The Autobiography of James T. Kirk by David A. Goodman

The Autobiography of James T. Kirk | David A. Goodman | 2015 | Titan Books | 272p | Review copy | Buy the book

The Autobiography of James T. Kirk by David A. GoodmanBorn in 2233 on a farm in Iowa, James Tiberius Kirk quickly became fascinated with everything to do with planets and was thrilled at the chance to move to Tarsus IV when he was a boy of 12. Joining Starfleet Academy as soon as he could, Kirk’s career was meteoric, fast becoming ‘Starfleet’s Greatest Captain’ and even more than that – a legend. Shortly before his tragic death in 2293, Kirk completed his astonishing life story, the manuscript given to editor David A. Goodman. Although published posthumously, this autobiography is our first opportunity to look deeper into the mind of this most famous of explorers, all told in his own words, in his own inimitable style.

Introduced by Leonard H. McCoy M.D. and with an afterword by Spock of Vulcan, The Autobiography of James T. Kirk is long overdue. I’ve been fascinated by Kirk for almost my entire life and have been a proud Trekkie for just as long – visiting exhibitions in Las Vegas, attending the odd convention, marvelling at Captain Janeway, swooning over Chakotay. But, obviously, it all began with Kirk and his crew and this book gives us the chance to spend more time with Kirk, in this future world where good always wins and Starfleet rules benevolently further the prosperity and peace of all species, except for those who are evil, and not including those rules that are made to be broken. Because Kirk is a famous rule breaker, too.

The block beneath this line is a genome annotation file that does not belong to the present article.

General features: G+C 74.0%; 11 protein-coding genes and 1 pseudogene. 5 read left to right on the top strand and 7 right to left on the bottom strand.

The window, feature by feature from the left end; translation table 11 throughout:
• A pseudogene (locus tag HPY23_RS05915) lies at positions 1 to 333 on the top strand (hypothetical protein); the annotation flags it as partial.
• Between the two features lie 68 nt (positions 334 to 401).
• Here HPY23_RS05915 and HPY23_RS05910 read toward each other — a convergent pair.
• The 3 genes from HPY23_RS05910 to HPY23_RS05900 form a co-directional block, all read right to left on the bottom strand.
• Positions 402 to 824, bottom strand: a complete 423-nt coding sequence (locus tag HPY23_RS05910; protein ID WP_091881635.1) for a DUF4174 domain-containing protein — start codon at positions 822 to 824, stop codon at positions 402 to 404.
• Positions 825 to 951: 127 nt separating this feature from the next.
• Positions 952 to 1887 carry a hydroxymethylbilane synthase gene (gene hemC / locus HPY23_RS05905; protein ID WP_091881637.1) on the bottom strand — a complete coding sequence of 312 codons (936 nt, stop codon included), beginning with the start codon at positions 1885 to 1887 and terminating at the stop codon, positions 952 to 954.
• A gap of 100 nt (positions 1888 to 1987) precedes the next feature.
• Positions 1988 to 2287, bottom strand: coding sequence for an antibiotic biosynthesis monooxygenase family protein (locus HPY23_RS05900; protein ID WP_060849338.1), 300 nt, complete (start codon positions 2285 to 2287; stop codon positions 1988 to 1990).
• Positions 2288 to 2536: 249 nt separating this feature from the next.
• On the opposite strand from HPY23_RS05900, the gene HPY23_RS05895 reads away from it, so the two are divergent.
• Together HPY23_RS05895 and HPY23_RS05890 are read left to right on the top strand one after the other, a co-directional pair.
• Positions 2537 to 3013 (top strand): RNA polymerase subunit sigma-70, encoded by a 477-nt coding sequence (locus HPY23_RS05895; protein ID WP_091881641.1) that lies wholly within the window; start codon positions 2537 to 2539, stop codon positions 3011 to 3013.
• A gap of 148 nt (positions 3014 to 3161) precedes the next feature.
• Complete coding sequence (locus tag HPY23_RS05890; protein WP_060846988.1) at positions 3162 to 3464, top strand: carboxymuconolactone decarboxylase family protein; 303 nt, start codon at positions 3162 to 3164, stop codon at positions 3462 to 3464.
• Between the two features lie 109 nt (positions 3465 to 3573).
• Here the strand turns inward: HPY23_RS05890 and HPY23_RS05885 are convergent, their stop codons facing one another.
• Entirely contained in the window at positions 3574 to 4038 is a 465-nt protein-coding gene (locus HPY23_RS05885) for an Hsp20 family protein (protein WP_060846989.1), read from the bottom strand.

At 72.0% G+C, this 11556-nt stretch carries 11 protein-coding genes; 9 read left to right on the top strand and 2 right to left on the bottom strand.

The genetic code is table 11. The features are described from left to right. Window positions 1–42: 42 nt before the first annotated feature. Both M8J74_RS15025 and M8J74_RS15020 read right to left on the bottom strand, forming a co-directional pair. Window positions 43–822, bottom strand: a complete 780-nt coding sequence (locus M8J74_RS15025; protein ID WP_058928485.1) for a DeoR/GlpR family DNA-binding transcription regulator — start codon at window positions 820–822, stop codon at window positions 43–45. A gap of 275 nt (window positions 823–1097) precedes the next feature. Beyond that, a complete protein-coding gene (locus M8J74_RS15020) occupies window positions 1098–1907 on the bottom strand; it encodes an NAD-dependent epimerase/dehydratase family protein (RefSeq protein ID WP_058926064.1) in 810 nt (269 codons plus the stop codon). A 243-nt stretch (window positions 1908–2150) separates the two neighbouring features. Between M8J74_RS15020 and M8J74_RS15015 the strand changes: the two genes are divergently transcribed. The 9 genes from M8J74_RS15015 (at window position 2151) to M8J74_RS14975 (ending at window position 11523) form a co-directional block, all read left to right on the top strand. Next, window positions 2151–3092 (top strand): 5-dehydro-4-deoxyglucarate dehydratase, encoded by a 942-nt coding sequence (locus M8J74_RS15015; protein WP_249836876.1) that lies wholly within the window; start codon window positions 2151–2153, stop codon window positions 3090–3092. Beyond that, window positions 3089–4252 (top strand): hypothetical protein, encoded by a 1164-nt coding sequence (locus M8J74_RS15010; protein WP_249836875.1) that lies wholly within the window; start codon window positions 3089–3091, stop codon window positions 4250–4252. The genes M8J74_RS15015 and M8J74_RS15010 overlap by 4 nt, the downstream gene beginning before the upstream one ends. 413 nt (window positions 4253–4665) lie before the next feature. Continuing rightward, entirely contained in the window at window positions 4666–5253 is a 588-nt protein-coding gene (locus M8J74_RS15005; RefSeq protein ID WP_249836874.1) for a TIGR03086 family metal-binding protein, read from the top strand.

It’s fair to say that it’s nigh on impossible reading this book without having in your head the voice of William Shatner bringing its words to life. The good thing is that you really can imagine Shatner saying the words, it’s true enough to the spirit of Kirk for that. The book, though, covers Kirk’s entire life and it’s arguably during the account of the years before Kirk became Captain when the story comes most to life. The anecdotes are a lot of fun, not just recounted, but lived through again with dialogue and action. The later chapters follow closely the episodes from the series and so there is much more familiar ground. But it’s always good to revisit these adventures and spend time with the crew – laughter and sadness combine here just as much as they do in the series. But throughout there are moments of reflection from Kirk as he looks back over episodes that sometimes caused his friends – and family – harm. It’s left to Spock at the end to assess Kirk’s legacy.

A number of good quality colour photographs in the centre contribute to the authentic feel of the autobiography. The book itself is very good looking and well written and is an enjoyable reminder of all that I love about Star Trek and the crew of the Enterprise. As a fan of the series, this is a very hard book to resist. Resistance, though, is probably futile.

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